This sin nature infecting all of us is called Original Sin. This man, born blind from birth, was a real man. But, he happens to represent all of us, for we were all born spiritually blind! What we need is exactly what happened to the blind man. He became a new creation and it was offered to him as a miracle from mud. 

In verse 4 we see a clear connection to creation. Jesus compels them to do the works of the Father. Like the old hymn say. “Work for the night is coming, when man works no more.” Then, Jesus goes on to say in verse 5, “I Am…” Is there anything significant about that? I Am is the name of God. Jesus is identifying Himself as God. He goes on, “I Am the light of the world!” In the beginning God created. What did He do first after creating the heavens and the earth? He filled the darkness with light! Now, Jesus says, “I am God and I am the light shining in the darkness!” 

In Genesis one, mankind was created from clay.  In John 9, After Jesus said these things, He spit into the dust and made mud or clay. Jesus then anointed the man’s eyes with the clay. Why did he do this? He had healed others simply by speaking over them. Surely there is something else going on here! This is an unmistakable connection to God’s creation of man. Genesis 2:7 says, “then the Lord God formed the man of dust from the ground…” Genesis 3:19 says, For you are dust and to dust you shall return. In the Dead Sea Scrolls a Jewish tradition was uncovered that Adam was made from dust and spit. They believed man was created when God “kneaded Him from the dust…he is so much spit”  So, what is Jesus doing by spitting in the clay? Just like God created Adam, now, Jesus is recreating the man born blind! Just as God brought the creation from darkness to light, so, Jesus is bringing this man from blindness to sight.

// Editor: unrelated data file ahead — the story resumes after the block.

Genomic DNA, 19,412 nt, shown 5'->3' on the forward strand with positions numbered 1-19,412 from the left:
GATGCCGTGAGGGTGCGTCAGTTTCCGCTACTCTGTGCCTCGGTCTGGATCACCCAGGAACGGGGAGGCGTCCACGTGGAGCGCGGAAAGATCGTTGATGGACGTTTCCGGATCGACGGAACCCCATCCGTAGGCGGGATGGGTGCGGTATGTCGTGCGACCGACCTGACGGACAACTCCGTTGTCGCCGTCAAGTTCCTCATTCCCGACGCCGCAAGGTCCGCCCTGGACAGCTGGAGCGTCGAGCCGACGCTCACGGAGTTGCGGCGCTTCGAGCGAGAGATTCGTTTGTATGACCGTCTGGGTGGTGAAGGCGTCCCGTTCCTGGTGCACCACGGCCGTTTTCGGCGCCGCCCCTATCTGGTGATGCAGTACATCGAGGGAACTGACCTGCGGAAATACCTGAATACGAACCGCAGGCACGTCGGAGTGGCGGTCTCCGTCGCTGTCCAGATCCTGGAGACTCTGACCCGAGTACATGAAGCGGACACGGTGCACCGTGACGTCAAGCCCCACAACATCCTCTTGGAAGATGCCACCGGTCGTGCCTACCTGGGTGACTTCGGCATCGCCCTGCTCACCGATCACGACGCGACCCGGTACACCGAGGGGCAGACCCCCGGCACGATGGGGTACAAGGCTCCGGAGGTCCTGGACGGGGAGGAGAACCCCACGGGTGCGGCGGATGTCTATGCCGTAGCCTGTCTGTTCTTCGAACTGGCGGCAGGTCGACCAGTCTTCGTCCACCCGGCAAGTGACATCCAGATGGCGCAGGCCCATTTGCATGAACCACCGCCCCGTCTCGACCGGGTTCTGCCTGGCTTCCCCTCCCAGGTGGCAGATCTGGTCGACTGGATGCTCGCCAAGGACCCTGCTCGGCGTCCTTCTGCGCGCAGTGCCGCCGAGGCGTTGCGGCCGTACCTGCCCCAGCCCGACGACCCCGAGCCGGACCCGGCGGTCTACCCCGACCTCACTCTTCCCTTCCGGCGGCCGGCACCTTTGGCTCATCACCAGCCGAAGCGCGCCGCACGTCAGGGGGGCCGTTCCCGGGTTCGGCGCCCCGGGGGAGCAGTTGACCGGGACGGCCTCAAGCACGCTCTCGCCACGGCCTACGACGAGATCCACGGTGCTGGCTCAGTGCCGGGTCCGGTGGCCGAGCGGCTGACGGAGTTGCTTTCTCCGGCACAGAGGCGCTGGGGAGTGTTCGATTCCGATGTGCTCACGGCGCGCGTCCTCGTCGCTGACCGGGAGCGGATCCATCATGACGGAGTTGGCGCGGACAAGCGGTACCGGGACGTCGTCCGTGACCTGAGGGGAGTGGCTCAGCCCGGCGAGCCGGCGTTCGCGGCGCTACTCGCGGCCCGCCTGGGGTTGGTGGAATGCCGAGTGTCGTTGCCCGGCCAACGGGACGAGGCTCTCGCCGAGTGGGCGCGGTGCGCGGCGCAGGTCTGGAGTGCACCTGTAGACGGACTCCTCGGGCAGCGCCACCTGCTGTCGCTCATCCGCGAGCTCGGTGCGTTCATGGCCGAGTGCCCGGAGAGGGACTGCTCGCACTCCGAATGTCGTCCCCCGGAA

Next, he is purified in the pool. New creation themes are evident here as well. After Jesus anointed the blind man’s eyes, He sends him to the Pool of Siloam to wash. The pool of Siloam was important for many reasons. First, it received its water from the Gihon, a spring which served as the water source for Jerusalem. According to Genesis 2:13, it was named the Gihon after one of the rivers of Eden. Scholars believe that the Jewish people thought of Jerusalem as a new “Eden.” With this additional connection to creation, it seems quite clear that Jesus is making this man into a new creation. After he is anointed by Jesus, he dips in the pool and returns seeing! Into his darkness came the light. And into His heart and soul came the Light of the World! 2 Corinthians 5:17 declares, “If anyone is in Christ, he is a new creation; the old has passed, the new has come.”

As we follow the Pathway to the Passion, let’s understand that what happened in the life of the blind man is why Jesus has turned his face resolutely toward Jerusalem. He wants all of us wandering in darkness to see the Light. He wants all of the blind to regain their sight.

In our meditation for tomorrow, we will look at the rapid response of the Pharisees and the progression of faith in the man healed of his blindness.